Silicon has versatile functions in plant biology, especially in plant defense and tolerance to both biotic and abiotic stressors. In this study, it was investigated if silicon could reduce the toxic effect of aluminum on rice. Aluminum was applied to OM4900 rice seedlings, and then their growth and sugar metabolism were determined. At doses of aluminum chloride of 100 and 200 µM, plant height was significantly enhanced and root elongation was reduced. The accumulation of photosynthetic pigments was tightly correlated with the aluminum concentration showing highest amounts at 400 µM. Sugar levels in roots and endosperm decreased upon aluminum addition. Aluminum toxicity in rice seedlings was relieved by addition of silicon in the form of sodium silicate. In the presence of 200 µM aluminum chloride, the addition of 100 mg/L sodium silicate to the hydroponic solution showed no contribution to plant growth or buildup of photosynthetic pigments. At this concentration, root development was not affected while it was at higher concentrations. Sodium silicate addition did not alter the reduction in sugar levels by aluminum. The presence of 200 µM aluminum chloride with or without sodium silicate in the growing solution significantly decreased silicon content in rice husks.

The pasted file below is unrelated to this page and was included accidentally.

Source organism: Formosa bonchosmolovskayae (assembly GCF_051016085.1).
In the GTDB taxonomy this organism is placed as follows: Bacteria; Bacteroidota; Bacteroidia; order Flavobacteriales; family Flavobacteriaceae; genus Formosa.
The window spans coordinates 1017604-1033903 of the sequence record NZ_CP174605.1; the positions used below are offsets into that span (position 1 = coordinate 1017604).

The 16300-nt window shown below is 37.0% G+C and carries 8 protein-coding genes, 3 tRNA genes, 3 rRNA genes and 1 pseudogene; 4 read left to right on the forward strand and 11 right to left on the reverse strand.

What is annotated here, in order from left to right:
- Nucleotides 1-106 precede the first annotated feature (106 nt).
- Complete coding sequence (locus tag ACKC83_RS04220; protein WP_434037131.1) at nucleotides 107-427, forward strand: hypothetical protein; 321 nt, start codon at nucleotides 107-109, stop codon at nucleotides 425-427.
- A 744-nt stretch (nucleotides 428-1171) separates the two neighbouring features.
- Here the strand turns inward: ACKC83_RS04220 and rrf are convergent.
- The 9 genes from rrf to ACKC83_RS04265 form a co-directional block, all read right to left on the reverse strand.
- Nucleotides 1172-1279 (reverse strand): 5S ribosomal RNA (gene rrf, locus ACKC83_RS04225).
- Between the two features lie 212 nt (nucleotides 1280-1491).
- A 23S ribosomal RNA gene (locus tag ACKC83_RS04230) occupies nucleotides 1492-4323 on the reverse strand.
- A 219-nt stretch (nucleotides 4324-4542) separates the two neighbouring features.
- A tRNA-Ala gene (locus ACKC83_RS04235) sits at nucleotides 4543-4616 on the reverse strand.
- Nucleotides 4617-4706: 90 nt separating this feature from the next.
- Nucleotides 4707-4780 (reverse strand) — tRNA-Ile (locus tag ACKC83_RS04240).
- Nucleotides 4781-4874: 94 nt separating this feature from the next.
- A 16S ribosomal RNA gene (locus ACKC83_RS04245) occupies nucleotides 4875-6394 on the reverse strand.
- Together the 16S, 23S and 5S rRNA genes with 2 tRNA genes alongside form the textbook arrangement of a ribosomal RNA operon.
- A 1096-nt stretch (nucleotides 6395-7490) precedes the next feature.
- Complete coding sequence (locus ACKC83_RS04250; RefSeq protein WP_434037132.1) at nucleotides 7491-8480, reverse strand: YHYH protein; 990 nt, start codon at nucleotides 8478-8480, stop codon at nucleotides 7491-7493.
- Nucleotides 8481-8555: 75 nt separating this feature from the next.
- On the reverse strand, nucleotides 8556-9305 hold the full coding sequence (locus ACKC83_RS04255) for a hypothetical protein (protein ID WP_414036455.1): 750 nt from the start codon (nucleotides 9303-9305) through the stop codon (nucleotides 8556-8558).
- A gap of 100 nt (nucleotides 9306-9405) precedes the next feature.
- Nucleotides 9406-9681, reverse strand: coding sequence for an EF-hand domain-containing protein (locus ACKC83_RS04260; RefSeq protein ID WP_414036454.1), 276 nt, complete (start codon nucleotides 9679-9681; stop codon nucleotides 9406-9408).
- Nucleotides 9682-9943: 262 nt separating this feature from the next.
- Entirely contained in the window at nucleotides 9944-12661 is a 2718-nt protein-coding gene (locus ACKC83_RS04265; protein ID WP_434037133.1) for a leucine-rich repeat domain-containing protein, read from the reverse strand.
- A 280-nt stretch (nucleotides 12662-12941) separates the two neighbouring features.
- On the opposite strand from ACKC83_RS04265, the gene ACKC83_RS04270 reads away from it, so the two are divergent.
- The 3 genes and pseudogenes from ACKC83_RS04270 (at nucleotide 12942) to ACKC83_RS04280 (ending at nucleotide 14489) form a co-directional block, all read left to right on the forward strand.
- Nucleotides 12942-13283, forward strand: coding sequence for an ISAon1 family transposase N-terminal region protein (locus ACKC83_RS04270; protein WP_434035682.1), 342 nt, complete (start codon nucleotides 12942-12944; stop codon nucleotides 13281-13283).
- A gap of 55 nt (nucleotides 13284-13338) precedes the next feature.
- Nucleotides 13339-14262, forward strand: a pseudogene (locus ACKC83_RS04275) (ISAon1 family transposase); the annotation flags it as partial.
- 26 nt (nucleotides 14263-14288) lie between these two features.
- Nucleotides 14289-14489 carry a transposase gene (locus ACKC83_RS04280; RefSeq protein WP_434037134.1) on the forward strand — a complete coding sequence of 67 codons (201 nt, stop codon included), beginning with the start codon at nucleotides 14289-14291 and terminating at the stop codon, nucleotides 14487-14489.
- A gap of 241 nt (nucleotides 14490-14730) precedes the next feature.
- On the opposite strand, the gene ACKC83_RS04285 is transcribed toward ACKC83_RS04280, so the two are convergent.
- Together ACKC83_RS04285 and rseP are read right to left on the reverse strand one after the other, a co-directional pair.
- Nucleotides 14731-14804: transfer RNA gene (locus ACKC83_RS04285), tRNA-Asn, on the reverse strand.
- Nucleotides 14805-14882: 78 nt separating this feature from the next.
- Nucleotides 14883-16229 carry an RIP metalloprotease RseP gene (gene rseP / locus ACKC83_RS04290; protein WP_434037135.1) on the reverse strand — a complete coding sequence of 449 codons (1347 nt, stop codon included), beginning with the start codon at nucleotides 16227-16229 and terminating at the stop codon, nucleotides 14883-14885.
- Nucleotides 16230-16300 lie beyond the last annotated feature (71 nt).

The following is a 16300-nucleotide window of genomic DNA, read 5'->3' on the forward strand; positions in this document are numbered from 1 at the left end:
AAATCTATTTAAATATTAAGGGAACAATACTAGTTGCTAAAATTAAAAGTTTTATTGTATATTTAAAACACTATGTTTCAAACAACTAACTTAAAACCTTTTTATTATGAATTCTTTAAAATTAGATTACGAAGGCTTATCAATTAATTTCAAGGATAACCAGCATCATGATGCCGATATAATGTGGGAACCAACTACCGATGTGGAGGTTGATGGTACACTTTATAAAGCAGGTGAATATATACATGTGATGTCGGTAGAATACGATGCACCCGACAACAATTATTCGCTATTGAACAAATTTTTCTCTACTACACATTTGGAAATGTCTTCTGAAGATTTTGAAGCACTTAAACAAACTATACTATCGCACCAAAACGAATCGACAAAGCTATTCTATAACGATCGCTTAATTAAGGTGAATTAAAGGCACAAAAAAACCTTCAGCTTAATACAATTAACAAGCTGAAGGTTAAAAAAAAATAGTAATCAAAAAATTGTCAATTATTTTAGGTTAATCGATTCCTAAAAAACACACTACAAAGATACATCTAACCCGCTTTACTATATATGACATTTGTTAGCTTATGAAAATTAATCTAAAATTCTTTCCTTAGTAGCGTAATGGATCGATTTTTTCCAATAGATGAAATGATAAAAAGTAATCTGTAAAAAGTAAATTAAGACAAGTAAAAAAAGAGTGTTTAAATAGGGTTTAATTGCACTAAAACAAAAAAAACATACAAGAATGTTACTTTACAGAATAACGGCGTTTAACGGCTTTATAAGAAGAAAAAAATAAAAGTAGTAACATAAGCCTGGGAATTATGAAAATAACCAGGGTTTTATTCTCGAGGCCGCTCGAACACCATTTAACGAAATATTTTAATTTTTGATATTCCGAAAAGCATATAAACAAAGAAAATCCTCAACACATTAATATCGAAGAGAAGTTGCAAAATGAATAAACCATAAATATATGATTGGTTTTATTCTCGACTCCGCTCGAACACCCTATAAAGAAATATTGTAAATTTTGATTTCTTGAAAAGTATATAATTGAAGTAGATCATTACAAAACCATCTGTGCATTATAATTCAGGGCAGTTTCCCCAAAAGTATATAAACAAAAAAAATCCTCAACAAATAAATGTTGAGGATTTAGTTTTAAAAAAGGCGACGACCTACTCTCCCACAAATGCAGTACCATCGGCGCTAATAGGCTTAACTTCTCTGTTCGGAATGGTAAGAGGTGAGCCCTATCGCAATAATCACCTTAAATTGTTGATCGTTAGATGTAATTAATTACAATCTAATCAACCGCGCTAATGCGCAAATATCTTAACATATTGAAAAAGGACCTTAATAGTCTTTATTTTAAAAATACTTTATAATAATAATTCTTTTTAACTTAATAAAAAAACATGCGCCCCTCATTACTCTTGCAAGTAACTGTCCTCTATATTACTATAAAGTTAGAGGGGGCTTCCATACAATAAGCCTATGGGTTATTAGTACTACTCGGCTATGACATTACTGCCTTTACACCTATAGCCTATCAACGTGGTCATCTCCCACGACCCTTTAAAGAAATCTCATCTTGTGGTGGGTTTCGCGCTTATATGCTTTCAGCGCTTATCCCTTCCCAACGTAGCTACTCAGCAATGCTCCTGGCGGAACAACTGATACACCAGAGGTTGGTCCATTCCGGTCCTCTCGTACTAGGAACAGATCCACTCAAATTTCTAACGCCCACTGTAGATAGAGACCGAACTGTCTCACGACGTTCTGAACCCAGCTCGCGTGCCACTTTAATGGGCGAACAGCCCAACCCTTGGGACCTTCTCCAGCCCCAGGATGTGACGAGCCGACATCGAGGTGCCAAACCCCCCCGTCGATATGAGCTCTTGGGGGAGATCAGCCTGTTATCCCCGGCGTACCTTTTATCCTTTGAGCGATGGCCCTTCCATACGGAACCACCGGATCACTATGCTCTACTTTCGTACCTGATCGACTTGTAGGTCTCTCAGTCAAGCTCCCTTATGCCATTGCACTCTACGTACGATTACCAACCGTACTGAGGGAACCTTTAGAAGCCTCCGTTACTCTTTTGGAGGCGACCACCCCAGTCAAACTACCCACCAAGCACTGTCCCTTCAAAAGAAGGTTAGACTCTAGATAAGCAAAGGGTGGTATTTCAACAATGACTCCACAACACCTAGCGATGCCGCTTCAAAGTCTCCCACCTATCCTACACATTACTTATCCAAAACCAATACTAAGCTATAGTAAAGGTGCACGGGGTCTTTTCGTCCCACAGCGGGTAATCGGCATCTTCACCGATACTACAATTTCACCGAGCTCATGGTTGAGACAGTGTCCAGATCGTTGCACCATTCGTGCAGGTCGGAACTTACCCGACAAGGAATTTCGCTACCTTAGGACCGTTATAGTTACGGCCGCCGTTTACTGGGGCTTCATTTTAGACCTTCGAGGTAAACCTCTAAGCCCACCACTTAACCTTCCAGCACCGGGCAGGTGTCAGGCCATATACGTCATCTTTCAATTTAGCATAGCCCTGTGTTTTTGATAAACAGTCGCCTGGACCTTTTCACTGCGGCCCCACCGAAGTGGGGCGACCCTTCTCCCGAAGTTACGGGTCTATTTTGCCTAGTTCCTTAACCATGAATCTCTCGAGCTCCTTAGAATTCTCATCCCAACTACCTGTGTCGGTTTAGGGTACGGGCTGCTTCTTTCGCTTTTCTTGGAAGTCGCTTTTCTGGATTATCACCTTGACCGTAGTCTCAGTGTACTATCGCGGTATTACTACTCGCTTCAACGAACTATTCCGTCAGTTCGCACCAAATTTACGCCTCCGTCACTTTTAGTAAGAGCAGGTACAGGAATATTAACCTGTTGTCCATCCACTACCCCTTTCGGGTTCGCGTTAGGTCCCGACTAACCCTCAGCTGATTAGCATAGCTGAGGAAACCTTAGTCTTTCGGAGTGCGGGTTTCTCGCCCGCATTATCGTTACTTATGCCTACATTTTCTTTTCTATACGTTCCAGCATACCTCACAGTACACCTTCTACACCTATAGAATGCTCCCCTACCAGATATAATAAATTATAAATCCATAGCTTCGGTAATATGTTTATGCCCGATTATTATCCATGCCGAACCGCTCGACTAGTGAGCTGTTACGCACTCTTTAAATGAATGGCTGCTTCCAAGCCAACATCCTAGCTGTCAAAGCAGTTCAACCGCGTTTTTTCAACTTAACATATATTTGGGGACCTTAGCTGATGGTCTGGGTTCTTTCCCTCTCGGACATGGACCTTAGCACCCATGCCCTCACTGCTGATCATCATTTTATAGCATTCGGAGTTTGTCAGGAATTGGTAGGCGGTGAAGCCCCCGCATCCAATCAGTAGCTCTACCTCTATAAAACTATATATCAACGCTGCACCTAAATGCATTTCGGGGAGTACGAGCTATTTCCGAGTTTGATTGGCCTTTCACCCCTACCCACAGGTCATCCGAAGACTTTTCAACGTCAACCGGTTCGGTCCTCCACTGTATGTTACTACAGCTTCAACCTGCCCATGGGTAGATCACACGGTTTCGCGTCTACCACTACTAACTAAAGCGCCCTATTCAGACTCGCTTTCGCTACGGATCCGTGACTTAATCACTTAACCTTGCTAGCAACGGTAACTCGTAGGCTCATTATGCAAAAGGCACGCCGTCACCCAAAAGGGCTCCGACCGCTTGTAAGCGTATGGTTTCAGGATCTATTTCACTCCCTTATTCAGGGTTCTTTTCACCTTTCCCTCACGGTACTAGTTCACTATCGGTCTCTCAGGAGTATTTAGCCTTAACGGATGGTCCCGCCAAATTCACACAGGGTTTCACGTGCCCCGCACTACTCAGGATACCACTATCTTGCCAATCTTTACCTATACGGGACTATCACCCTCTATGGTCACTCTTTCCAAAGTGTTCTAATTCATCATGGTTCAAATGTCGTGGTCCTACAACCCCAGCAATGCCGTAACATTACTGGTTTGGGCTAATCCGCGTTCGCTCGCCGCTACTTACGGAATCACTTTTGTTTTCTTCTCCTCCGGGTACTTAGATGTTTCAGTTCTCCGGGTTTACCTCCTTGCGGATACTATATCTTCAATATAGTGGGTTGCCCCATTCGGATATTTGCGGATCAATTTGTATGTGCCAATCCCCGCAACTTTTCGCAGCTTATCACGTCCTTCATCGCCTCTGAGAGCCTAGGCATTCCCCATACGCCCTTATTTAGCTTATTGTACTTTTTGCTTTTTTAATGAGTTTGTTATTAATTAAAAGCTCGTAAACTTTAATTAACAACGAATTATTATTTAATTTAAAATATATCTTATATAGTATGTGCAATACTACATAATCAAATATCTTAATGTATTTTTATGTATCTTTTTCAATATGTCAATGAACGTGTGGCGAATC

Key words: Cultivar, metal, root, silicon, sugar.
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